Learn the Herbs: Rosemary

Rosemary is an aromatic evergreen herb native to the Mediterranean. Due to its lovely fragrance and beneficial properties, this herb has an enormous number of uses: from culinary and perfumery to medicine and aromatherapy.

The name "rosemary" is often mistakenly cited as deriving from the words "rose" and "Mary." In fact, it originates from the Greek words "ros" and "marinus"; thus, "rosemary" can be translated as "dew of the sea".

Along with lavender, basil, sage, and mint, rosemary belongs to the Lamiaceae family - one of the largest groups of flowering plants.

Rosemary possesses a warm, astringent, and bitter flavor. In contrast to many other herbs that lose their benefits after drying, rosemary retains its wonderful taste and aroma, both fresh and dried. Because of this, it has been long appreciated as a flavoring for various dishes and drinks.

What does history hold?

In ancient times, rosemary was appreciated as a powerful memory enhancer, while in folklore and literature, it was a symbol of remembrance and faithfulness. A special relationship to rosemary is illustrated in this passage from Shakespeare’s Hamlet: "There’s rosemary, that’s for remembrance. Pray you, love, remember." The ability of rosemary to strengthen memory and cognitive abilities was also appreciated by the ancient Greek scholars, who wore garlands of rosemary when taking exams.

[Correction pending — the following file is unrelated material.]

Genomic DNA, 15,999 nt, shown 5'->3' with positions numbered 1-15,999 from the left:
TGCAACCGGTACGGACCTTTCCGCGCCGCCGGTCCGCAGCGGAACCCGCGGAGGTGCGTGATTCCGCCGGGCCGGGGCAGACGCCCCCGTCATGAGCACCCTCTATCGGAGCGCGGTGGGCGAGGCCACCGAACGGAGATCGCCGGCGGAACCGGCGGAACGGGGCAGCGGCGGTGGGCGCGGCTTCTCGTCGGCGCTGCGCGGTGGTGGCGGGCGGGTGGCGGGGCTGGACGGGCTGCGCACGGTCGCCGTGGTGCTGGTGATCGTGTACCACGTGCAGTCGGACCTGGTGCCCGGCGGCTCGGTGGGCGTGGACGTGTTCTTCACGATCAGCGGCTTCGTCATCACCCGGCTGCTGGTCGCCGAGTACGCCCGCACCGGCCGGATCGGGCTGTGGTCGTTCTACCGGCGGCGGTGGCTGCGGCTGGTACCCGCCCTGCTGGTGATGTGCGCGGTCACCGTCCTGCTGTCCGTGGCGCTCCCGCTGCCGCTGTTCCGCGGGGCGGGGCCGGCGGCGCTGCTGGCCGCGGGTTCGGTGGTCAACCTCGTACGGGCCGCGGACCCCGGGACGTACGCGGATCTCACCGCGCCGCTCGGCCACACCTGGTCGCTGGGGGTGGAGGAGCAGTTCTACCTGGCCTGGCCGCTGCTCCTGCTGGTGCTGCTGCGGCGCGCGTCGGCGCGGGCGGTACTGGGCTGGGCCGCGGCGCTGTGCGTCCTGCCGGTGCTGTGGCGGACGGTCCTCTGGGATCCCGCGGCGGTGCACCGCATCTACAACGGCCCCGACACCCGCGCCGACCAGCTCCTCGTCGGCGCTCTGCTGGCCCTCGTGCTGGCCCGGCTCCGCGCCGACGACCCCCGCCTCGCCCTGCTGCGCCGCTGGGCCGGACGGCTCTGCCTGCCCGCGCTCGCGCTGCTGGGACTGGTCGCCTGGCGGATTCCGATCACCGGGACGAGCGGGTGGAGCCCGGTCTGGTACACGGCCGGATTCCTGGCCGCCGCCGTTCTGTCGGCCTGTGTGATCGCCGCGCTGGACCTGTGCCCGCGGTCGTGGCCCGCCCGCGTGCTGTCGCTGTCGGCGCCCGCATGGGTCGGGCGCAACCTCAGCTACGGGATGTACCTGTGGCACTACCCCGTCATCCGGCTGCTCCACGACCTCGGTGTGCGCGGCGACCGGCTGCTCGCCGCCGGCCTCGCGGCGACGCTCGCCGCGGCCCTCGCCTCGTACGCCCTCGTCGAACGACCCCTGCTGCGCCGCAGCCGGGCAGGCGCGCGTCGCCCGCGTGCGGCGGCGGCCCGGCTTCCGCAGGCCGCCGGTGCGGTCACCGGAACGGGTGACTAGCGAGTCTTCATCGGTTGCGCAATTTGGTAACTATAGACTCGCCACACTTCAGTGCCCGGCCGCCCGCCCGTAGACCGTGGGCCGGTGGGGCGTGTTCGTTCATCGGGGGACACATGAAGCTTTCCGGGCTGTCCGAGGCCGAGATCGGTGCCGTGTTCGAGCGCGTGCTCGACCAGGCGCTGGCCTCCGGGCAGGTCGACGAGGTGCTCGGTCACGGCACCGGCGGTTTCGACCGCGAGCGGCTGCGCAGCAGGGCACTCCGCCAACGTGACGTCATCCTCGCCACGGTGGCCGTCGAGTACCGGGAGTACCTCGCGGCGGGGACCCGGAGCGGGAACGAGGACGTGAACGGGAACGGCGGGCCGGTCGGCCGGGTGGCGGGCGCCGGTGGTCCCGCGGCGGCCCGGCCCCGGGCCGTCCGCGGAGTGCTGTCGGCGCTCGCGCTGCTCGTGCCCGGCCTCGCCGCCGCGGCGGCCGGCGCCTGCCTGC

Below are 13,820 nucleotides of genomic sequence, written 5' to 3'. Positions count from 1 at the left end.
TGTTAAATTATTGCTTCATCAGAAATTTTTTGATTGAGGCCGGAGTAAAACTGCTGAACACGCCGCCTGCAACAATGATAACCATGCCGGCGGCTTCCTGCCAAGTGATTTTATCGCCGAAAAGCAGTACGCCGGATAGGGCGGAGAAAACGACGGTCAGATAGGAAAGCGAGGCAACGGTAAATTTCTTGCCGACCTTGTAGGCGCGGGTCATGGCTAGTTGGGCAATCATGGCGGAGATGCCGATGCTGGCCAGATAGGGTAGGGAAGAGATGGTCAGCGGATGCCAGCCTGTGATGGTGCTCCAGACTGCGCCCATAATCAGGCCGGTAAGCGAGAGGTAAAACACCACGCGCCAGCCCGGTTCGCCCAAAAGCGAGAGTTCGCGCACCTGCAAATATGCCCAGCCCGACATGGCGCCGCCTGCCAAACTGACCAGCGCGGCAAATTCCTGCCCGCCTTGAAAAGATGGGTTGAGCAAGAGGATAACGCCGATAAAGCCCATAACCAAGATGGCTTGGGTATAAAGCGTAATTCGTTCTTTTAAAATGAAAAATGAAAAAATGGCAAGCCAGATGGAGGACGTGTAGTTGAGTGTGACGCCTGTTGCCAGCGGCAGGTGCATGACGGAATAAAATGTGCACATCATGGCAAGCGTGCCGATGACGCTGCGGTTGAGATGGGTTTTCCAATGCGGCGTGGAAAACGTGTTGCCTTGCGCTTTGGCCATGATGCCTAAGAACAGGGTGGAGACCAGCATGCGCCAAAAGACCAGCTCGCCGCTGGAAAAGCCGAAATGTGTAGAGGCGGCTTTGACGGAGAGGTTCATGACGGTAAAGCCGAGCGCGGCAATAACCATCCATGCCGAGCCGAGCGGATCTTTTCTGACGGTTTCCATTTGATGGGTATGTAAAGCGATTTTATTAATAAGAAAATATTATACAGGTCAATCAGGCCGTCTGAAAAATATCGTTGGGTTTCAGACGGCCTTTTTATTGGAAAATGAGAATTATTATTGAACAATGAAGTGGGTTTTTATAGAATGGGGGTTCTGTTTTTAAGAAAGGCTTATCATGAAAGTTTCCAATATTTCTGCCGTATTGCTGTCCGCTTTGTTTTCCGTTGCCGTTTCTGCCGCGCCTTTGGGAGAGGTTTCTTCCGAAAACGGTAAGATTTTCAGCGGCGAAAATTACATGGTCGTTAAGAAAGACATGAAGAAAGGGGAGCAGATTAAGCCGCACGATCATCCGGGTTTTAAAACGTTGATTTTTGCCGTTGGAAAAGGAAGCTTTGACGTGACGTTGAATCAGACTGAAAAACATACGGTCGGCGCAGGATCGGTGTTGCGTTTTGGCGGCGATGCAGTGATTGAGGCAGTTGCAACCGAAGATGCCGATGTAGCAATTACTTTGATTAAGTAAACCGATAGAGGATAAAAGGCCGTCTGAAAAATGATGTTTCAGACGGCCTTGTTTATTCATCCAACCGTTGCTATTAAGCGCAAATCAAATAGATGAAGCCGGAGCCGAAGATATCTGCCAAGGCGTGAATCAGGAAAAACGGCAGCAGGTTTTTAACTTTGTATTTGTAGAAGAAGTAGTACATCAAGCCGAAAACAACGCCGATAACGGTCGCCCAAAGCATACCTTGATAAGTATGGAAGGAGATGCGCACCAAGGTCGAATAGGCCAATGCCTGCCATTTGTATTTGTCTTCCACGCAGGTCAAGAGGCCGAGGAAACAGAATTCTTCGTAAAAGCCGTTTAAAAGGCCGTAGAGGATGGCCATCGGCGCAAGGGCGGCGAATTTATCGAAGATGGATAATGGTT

What about the use of rosemary nowadays?

One herb - plenty of benefits

  • Since ancient times, rosemary has traditionally been used to support healthy digestion, promote intestinal peristalsis, and ease various stomach-related conditions such as gas, constipation,  bloating, etc. 
  • Due to the content of carnosic and rosmarinic acids, rosemary is useful for lowering blood sugar levels.
  • Studies have shown that certain compounds contained in rosemary are effective for improving the memory and boosting the mood. So, ancient Greek students used it to jog their memory during exams. In addition to these cognitive benefits, rosemary is thought to protect brain cells from damage and decay. 
  • Carnosic acid - a major component of rosemary - considerably boosts eye health and prevents age-related vision changes.
  • Rosemary is a great source of antioxidants and anti-inflammatory properties. This is largely due to the content of polyphenolic compounds such as rosmarinic acid and carnosic acid. Thus, rosemary is effective at strengthening the immune system and helping to fight infections.

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